Probably one of the more underrated aspects of the Trump administration has been his deregulation agenda.
His efforts to scale back the administrative state have even earned him praise from TV pundit John Stossel. Stossel has been a staunch libertarian for decades and one of the strongest advocates for small government in America. Receiving praise from him is no small feat.
He correctly noted in one of his latest columns that Trump’s experience as a developer makes him sympathetic to deregulation. Businessmen, big and small, must put up with the U.S.’s burdensome regulatory state. With Trump in office, there was at least a chance to hack away at these barriers.
However, politics has shown time after time that talk is cheap. Stossel was right to be skeptical at first. The journalist aptly highlighted that “Republicans often talk deregulation but then add rules. People called President George W. Bush an “anti-regulator.” But once he was president, he hired 90,000 new regulators!”
Nevertheless, Trump hired numerous officials who were skeptical of regulation such as Mark Calabria to help reform certain aspects of housing regulations. Trump also scored some notable deregulation victories by repealing an Obama-era plan to place franchise businesses like McDonald’s as single businesses. Grover Norquist noted that this policy was a boon for trial lawyers.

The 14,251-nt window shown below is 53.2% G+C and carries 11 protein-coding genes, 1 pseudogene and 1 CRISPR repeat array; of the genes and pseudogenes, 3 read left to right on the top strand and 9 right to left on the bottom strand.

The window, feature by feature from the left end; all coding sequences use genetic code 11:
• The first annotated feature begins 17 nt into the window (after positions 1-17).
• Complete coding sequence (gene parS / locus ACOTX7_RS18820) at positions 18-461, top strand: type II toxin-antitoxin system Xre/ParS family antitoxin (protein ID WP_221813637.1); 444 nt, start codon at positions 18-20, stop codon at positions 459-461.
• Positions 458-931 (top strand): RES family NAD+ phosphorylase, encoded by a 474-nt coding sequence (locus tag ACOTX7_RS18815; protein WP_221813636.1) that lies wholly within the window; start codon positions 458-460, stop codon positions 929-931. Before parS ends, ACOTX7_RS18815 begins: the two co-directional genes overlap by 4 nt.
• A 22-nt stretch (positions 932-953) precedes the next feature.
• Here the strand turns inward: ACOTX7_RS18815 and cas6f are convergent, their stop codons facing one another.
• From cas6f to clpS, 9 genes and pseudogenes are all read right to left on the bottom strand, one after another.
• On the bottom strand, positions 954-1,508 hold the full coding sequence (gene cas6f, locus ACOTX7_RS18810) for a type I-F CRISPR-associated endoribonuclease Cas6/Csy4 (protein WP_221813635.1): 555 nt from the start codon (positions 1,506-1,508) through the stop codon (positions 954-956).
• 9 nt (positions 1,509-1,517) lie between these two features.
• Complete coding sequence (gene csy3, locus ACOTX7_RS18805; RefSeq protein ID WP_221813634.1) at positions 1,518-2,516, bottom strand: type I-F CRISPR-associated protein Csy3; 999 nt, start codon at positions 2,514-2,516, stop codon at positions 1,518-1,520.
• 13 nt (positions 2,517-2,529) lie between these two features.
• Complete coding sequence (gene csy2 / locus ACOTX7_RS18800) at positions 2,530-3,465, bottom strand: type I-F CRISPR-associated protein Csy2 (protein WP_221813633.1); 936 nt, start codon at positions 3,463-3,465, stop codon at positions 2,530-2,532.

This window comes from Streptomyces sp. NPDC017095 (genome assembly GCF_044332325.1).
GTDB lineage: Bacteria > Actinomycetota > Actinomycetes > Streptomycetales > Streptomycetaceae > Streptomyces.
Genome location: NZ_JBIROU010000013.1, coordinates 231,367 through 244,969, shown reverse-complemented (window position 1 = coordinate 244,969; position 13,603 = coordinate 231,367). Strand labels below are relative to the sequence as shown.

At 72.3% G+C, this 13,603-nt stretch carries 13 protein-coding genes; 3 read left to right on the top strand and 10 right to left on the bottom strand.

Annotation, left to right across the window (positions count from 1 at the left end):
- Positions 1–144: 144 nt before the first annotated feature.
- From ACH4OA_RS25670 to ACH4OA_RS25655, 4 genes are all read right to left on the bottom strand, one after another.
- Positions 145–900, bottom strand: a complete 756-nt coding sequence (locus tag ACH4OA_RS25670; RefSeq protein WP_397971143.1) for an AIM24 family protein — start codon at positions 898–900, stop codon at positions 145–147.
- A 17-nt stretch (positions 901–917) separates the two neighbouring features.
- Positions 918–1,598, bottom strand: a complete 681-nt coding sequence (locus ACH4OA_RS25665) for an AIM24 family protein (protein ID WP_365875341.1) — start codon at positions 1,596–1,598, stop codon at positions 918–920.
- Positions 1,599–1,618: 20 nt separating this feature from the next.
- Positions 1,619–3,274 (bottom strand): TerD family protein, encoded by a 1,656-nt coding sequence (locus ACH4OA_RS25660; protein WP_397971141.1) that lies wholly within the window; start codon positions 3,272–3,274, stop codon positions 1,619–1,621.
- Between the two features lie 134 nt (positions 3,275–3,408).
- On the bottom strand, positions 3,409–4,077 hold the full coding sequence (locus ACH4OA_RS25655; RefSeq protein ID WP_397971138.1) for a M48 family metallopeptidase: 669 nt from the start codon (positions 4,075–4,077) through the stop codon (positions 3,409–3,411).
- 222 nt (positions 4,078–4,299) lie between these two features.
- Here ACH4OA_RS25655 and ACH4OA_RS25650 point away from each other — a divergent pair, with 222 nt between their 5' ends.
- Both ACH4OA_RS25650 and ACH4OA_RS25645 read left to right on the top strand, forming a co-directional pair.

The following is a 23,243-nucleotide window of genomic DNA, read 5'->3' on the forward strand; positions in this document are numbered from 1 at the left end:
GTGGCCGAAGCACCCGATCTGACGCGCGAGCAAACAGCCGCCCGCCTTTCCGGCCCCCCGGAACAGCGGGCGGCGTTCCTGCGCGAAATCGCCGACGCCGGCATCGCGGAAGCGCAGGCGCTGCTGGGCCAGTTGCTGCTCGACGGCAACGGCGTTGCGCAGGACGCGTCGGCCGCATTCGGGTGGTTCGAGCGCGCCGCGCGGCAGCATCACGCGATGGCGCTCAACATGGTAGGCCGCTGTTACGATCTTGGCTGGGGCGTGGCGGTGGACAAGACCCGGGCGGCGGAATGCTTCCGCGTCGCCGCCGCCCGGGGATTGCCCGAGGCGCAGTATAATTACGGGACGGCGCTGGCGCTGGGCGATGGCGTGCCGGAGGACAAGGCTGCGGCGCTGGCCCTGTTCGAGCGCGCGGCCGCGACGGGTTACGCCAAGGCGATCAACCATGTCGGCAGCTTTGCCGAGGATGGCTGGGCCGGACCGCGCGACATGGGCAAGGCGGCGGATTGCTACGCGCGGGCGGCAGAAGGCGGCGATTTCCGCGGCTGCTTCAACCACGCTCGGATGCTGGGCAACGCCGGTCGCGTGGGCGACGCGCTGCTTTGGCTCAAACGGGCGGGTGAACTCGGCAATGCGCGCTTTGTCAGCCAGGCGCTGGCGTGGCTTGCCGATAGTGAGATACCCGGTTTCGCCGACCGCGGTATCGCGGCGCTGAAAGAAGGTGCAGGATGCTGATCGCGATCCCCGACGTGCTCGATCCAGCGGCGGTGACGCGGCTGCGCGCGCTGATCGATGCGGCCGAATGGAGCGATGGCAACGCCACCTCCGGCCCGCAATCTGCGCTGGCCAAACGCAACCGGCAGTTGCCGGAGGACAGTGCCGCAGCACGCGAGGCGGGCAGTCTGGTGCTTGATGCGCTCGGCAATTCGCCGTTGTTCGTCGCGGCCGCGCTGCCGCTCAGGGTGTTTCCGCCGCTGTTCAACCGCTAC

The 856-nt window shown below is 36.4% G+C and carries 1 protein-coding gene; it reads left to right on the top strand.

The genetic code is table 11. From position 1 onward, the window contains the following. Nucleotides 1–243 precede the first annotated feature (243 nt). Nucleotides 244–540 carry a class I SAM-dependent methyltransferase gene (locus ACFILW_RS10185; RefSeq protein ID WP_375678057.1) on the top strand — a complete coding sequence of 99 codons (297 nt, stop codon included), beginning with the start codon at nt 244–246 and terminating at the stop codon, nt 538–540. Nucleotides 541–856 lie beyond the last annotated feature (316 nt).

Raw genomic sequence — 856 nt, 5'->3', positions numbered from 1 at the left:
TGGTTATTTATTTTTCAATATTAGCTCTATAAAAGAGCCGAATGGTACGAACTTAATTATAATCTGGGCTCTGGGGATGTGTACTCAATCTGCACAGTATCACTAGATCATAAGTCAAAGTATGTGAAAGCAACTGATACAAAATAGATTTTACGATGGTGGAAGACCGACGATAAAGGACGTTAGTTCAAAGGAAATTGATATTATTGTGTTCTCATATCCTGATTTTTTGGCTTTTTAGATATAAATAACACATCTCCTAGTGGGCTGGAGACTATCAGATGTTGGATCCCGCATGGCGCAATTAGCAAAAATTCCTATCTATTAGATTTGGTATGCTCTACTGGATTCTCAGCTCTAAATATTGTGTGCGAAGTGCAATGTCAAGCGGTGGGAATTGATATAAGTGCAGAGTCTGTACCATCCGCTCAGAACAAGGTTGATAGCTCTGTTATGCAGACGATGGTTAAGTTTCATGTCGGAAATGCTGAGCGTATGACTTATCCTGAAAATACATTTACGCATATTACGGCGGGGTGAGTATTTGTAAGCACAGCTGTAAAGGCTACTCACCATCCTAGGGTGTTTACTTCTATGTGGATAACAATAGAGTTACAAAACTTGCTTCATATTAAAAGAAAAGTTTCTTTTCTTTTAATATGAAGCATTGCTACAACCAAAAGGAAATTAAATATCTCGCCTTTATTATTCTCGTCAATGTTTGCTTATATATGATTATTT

“The trial lawyers want to be able to sue all of McDonald’s, not just the local McDonald’s if they spill coffee on themselves,” claimed Norquist. “And the labor unions want to unionize all McDonald’s, not just the one store. That would have been a disaster.”
The President’s FCC also repealed the Obama administration’s “net neutrality” policies which would have greatly restricted internet providers’ freedom to charge prices at market rates. Despite marketed as a way to protect the Internet from predatory companies, the regulations that “net neutrality” entailed would have actually hurt smaller internet service providers and limit competition. A bad situation overall for consumers.
Trump’s most notable reform during his administration was his executive order which eliminated regulations at a 2:1 ratio. This has helped businesses of all sizes in America get some breathing room to operate. Like the current tax system, the administrative state is all-encompassing in its reach and curtails the formation of new businesses and investment opportunities that America needs to grow more prosperous.
Estimates from the Competitive Enterprise Institute (CEI) put th ecost of federal regulations at $1.9 trillion— a steep cost that American consumers and businesses must bear in the boardroom and at the store counter.
These de-regulatory reforms are good first steps. For that reason, Trump should continue breaking the shackles of the administrative state by cutting off funding to bureaucracies and repealing bad laws. Our bloated government is in desperate need of a die